Transplant of Bed-Stuy Mosque forces members to reflect on Gentrification

In 2011, after their landlord doubled the rent, the Al Imam Ali Masjid, a small Bedford-Stuyvesant mosque, was forced to move. Citing the gentrifying changes in the neighborhood as a catalyst, their displacement went largely unnoticed in the broader community, and until now, their story hadn’t been told.

The storefront mosque, now located at 410 Marcus Garvey Blvd (between Halsey and Macon Sts), was founded by Imam Salihou Djabi in 2003. He leads a wide variety of orthodox Sunni worshipers, consisting of African, African American, Afro-Caribbean, Arab and American residents and workers from the neighborhood.

A small core of Muslims pray there five times a day, while up to 100 come for the all important Friday service and jumu’ah prayers, and even more come to celebrate the month long Ramadan and Eid al-Adha (the Festival of Sacrifices).

I visited the mosque and spoke to Adbul Aziz – the assistant Imam, and Samuel Reynolds, a recent “revert” to Islam and member of the mosque, who tell me the mosque’s story, and discuss the changing neigborhood.

The mosque was started at the bottom floor of a small brownstone at 433 Halsey St (between Marcus Garvey Blvd and Lewis Ave). The building was run-down, and the Imam invested his own money into making the space habitable, including basic repairs to the floor and ceiling.

They described their original landlord respectfully, however at times they said their mosque wasn’t afforded the same courtesy, describing how when they were in the old location, their landlord had once come into the mosque during jumu’ah asking for rent, demanding:- “Rent Time – it’s time for Rent!”. They likened this to interrupting a Church’s Sunday Service.

In early 2011, their landlord told the mosque that their rent would be increasing from $1,400 to $3,000 per month.

Unable to afford the increased rent, the Imam was forced to move the mosque – fortunately just around the corner. There they found a reasonable landlord, who is charging them $1,800 per month. Learning from their experience, the mosque has signed a two year lease, with caps on how the rent can be increased if they decide to stay.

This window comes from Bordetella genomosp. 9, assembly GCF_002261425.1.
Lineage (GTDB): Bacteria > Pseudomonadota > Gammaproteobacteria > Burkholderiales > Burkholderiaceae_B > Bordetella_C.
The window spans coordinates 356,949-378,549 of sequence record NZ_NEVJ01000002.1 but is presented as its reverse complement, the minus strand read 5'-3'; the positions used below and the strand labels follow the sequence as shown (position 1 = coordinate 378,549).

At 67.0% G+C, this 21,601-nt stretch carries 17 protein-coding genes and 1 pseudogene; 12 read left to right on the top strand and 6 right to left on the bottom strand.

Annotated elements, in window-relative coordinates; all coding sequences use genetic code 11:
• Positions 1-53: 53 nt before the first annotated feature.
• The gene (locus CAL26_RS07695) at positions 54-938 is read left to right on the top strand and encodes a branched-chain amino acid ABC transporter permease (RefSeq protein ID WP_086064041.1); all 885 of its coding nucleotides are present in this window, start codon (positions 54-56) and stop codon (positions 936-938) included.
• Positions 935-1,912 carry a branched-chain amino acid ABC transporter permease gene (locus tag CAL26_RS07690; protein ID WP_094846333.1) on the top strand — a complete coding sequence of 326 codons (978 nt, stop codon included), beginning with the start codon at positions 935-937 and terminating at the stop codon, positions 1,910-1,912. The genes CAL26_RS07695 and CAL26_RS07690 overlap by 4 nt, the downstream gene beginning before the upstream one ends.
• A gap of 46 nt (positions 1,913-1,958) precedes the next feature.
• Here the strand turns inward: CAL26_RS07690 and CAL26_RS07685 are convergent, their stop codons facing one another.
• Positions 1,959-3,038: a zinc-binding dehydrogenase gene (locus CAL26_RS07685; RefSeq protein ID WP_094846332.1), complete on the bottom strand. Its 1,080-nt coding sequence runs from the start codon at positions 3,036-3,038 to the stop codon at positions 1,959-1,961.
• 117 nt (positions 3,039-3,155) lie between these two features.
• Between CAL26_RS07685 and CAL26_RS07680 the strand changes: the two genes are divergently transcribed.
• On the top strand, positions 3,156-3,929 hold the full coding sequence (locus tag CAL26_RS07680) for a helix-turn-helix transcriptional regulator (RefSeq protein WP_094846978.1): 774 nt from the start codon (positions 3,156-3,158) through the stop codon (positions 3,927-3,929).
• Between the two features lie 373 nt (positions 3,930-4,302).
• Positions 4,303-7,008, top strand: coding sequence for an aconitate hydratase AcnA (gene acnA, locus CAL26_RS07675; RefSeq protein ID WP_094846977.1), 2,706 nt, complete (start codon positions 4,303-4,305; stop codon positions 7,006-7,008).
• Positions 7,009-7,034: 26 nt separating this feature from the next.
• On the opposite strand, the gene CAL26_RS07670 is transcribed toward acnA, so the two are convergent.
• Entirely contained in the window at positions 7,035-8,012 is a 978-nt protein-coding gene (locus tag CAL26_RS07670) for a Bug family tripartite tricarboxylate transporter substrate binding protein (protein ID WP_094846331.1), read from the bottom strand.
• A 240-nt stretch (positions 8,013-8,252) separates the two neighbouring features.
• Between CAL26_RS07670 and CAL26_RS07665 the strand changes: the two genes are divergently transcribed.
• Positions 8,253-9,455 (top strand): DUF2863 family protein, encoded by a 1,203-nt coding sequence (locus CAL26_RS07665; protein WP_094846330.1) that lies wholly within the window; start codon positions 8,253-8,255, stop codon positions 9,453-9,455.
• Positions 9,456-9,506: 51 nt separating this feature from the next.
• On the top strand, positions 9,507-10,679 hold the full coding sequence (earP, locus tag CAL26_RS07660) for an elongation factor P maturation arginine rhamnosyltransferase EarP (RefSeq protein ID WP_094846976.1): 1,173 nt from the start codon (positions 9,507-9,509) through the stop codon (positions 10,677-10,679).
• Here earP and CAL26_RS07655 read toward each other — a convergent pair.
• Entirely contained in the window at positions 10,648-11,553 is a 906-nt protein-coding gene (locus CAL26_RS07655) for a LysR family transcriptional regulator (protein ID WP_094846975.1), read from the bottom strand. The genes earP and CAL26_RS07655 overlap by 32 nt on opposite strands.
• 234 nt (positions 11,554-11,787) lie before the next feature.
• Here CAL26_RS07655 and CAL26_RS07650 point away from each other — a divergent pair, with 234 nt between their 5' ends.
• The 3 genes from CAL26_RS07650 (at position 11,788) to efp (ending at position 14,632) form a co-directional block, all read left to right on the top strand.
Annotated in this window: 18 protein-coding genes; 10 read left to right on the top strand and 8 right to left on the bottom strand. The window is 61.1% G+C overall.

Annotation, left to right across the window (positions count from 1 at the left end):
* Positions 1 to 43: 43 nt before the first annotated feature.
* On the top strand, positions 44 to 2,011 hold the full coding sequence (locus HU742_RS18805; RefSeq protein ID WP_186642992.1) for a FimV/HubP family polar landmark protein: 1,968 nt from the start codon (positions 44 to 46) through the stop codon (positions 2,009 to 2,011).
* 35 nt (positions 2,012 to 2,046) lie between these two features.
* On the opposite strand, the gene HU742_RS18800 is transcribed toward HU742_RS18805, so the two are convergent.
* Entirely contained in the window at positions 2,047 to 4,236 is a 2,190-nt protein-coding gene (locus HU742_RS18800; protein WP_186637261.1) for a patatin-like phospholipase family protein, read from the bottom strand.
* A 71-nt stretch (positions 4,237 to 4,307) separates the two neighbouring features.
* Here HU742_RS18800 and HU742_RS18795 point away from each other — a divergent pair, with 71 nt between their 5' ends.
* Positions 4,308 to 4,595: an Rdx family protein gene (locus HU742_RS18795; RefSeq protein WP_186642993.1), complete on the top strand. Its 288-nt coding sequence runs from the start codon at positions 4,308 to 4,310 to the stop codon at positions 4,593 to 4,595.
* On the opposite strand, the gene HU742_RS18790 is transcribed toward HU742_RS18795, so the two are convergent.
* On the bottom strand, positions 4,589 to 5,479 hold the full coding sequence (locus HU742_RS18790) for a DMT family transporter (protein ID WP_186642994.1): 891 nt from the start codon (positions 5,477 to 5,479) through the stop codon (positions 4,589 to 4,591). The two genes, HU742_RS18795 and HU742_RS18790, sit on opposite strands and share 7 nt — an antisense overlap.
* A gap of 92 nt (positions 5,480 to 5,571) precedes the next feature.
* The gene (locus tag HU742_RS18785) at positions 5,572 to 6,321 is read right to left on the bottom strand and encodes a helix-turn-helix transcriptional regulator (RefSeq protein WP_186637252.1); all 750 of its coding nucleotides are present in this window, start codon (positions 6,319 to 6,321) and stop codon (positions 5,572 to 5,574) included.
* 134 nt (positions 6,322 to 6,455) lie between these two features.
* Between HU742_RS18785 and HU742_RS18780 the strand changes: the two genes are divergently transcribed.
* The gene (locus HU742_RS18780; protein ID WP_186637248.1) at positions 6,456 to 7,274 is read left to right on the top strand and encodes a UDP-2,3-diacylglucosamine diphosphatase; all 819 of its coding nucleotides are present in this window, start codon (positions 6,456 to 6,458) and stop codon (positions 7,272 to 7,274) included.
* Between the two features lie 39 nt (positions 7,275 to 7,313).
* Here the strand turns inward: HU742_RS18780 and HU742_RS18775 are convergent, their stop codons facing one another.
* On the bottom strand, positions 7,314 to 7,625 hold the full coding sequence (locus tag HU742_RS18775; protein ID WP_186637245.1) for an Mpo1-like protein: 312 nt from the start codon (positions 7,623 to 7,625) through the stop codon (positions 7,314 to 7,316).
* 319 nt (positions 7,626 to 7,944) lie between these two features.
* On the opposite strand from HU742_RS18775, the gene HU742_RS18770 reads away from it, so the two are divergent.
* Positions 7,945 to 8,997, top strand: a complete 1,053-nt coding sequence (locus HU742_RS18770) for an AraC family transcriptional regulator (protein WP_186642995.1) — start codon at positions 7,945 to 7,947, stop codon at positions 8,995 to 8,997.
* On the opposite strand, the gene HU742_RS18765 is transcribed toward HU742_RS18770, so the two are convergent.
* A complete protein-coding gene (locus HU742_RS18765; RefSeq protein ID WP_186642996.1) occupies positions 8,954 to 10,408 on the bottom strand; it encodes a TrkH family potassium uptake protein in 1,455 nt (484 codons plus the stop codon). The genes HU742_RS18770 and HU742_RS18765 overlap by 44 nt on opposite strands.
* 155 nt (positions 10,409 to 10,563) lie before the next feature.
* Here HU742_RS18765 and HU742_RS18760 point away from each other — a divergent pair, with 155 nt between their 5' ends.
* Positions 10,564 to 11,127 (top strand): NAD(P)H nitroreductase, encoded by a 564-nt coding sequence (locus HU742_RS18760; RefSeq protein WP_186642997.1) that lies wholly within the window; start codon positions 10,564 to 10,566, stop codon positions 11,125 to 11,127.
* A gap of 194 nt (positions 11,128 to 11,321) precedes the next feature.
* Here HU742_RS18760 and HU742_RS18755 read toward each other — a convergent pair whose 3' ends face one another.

Although the Mosque moved in 2011, no mention was made in the local press about the local place of worship being displaced.

Samuel and Abdul Aziz speculate about the changes in their neighborhood which led to the sudden increase in rent.

Firstly, in June 2009, a new restaurant, Saraghina – an Italian restaurant, had moved into the building next door to the mosque. The building, also owned by their landlord, had been occupied by a series of local restaurants, most recently a Jamaican restaurant. Saraghina invariably proved successful, in part by being able to attract new residents and people from outside the neighborhood.

Then in mid-2010, the bodega across the street (the “Green Gourmet Market”), in yet another building owned by the landlord, had been approached by the NYC Department of Health as part of their “Fresh Bodega” program. The program encouraged Bodegas in at-risk health areas to introduce healthier food options, and supported them by providing contracts with a local farmer, training, education, cooking demonstrations, and refrigerators to house fresh fruits and vegetables. According to Samuel, the program and other improvements greatly changed the bodega – it started opening up 24 hours, and he estimated the bodega increased foot traffic by up to 3 times.

It was after these changes that the landlord approached the mosque to raise the rent.

As Abdul Aziz and Samuel described events leading up to being forced to move, the only conclusion they could come to was that their mosque was a victim of greed as their landlord capitalized on the changes to the neighborhood.